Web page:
I hope that everyone is having a wonderful summer so far. Although I was originally going to talk about all of the fun things going on in the community and great ways to enjoy the summer, there has been such a prominent theme that has been surfacing lately, that I must write about it, instead.
One particular morning my husband had left early for work and I was rushing around the house washing supper dishes from the night before, sweeping the floor, straightening any messes and getting the house organized.
I was extremely excited that we were going to finally have an evening off together and I wanted to ensure that there would be nothing that needed attention when we got in the door.
The previous days had been hectic and often there are days at a time where we are so busy that we barely see one another. This one day, I was committed that I was going to come home early, because he was going to be off after 4:30pm.
I left for work and, after a couple of hours, received a text. My husband advised that he was going to be working a double.
My heart sank. I was fuming. I expected that we would have the whole evening so we could have dinner together and spend some quality time. My blood was boiling. I was so upset.
For the rest of the day I went silent. He tried to call, on his supper break, and one of his texts to me was that he missed me. I could not help but mumble under my breath that he obviously did not miss me that much or he would not have taken the overtime shift.
I proceeded to spend the next several hours stewing. Right before I turned off my phone at bedtime, I finally decided to text my frustrations and explained how disappointed I was that he accepted the shift.
I knew that he took the shift to make extra money for us; however, I was feeling distant and was looking forward to some couple time.
There was one major problem with this whole situation – I had not told him that I was looking forward to spending time with him that evening. I just assumed that he was going to be off after his day shift and I had arranged my schedule to make sure I was going to be home at the same time.
Often, I work well into the late evening and any other day, it would not have been a big deal. I was in a twist because I had an expectation about something, which was all planned in my head, but not communicated to him.
After I pouted all day, I went to bed grumpy, ignored his effort to say that he was sorry, once he arrived home, and went the whole entire night giving him the cold shoulder. I was so shut down that I did not even want to talk about it.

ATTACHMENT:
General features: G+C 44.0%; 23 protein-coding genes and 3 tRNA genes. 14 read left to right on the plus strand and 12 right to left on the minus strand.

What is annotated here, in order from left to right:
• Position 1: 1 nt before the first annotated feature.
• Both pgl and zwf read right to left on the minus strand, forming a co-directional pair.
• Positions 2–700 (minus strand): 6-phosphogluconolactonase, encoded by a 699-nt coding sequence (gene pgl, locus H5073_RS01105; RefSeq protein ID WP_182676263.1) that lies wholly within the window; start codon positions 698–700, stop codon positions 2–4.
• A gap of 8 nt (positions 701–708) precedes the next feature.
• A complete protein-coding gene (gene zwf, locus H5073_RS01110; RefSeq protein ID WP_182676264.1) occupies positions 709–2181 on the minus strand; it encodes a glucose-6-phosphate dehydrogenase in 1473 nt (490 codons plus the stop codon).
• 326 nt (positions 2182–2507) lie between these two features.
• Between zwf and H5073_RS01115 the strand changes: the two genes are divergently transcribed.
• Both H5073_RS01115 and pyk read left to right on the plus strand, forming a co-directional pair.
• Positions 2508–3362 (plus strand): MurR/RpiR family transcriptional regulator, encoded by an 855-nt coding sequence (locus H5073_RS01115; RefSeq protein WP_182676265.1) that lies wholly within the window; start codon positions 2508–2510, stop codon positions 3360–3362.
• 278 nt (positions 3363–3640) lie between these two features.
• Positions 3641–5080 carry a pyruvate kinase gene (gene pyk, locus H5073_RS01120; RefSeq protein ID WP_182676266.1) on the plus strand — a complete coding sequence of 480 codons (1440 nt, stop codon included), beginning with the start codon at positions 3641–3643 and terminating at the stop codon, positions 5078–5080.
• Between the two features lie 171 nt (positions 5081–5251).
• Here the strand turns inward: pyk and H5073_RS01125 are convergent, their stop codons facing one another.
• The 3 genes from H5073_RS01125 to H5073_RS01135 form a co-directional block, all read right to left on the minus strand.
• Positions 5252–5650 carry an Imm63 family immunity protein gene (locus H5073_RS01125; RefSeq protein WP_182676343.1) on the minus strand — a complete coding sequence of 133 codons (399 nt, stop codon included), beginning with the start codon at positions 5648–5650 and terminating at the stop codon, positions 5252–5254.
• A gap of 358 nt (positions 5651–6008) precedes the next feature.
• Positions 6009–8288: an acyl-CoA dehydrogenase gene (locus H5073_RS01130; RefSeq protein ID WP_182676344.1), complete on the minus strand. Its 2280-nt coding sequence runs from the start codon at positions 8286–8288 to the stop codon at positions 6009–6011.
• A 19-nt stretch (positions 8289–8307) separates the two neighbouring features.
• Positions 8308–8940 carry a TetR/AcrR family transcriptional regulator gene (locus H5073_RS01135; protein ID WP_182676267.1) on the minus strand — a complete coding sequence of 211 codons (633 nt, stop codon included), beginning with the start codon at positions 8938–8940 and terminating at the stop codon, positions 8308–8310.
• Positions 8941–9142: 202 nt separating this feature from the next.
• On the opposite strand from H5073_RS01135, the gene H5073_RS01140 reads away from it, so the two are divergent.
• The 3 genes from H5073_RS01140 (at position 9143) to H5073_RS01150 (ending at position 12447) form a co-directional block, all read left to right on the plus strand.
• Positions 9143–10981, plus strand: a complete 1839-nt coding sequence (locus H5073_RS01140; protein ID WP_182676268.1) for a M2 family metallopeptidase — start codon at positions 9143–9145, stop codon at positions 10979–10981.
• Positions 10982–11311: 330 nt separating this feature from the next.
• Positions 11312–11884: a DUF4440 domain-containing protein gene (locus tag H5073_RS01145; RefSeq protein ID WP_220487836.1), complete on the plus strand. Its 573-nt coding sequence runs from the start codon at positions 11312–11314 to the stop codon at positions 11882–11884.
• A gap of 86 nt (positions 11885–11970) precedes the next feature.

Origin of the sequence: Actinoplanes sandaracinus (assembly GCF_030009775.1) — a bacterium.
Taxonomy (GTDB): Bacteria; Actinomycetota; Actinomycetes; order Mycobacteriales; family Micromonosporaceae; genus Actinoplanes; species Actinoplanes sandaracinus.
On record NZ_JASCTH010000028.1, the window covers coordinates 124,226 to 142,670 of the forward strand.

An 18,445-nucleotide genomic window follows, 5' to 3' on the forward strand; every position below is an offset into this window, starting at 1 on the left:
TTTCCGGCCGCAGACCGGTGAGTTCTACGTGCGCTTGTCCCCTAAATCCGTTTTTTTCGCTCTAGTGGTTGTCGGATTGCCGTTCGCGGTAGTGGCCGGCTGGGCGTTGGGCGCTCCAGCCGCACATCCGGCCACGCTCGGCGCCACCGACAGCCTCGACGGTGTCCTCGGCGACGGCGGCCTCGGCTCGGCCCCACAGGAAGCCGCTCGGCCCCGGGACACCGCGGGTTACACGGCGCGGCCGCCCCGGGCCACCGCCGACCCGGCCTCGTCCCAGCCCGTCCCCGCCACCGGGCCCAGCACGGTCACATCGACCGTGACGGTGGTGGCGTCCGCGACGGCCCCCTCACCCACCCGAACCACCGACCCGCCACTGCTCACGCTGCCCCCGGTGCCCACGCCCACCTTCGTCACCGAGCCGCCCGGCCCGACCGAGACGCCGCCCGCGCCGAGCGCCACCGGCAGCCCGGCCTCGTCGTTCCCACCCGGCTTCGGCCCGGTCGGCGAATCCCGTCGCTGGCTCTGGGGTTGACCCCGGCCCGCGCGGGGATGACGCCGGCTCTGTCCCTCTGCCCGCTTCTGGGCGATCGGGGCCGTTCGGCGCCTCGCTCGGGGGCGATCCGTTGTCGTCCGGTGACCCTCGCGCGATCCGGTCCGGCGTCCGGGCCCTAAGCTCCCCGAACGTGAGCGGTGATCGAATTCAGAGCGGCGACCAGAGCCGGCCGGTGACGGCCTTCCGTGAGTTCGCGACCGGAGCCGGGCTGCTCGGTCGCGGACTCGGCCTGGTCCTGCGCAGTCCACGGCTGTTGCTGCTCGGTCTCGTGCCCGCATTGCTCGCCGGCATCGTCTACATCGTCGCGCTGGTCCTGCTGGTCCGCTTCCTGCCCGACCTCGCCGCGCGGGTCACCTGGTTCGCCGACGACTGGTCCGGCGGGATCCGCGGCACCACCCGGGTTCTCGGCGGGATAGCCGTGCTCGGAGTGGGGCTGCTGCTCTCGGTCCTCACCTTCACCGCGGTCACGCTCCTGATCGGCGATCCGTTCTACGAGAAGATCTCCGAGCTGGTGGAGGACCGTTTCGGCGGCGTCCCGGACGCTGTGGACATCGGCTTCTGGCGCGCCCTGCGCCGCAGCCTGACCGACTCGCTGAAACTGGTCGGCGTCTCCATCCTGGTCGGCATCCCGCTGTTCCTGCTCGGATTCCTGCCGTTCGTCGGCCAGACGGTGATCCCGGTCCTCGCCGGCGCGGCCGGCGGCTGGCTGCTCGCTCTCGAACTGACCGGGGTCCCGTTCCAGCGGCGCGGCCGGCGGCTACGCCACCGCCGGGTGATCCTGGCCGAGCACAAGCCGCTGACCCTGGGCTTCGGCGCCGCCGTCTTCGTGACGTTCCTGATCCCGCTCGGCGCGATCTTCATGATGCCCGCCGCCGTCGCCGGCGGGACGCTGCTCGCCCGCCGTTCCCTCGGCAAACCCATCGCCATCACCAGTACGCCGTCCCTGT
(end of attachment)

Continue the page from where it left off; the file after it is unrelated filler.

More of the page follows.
He felt so bad. He apologized for not running it past me and truly did not realize that it was a problem, until I finally expressed my feelings properly, in the morning.
I apologized for my childish episode and was reminded how a lack of communication can cause so many issues and derail the strongest of relationships.
He was sincerely apologetic, because he did not know I had anything special planned and he said he would be sure to run any overtime shifts past me, in the future, before accepting them.
I wasted several precious hours of my life being stuck in a funk because I failed to communicate that I was missing him and needed time with him or that I was looking forward to seeing him after work.
He realized that talking with me about the fact that he was thinking about taking an overtime shift might be a good idea in the future. I explained that if he is not able to reach me then certainly decide on his own, but at least give me the opportunity to discuss it, as it would have allowed me to share any plans I had (in my head).
In the end, after discussing this thoroughly, it all worked out and we dedicated the next evening to be together. It is remarkable; however, just how many issues arise in relationships when couples, family members, friends, business associates or work colleagues fail to communicate properly.
Good communication can be about expressing feelings in a healthy way, letting people know how much you care about them, saying sorry when called for, involving others in planning or scheduling, sharing information that is relevant, telling somehow how proud you are of them, establishing guidelines that will allow interactions to function more smoothly, including people in the loop about your plans, or outlining anything else that might be important.
If communication is lacking, then assumptions are made and expectations are established, which when not met, can be so frustrating. Assume nothing, is what I will now use as one of my mottos. It might be worth reflecting if there anything you need to share with someone…
Communicate, communicate and communicate; at least if you want healthy relationships.
“The single biggest problem in communication is the illusion that it has taken place.” – George Bernard Shaw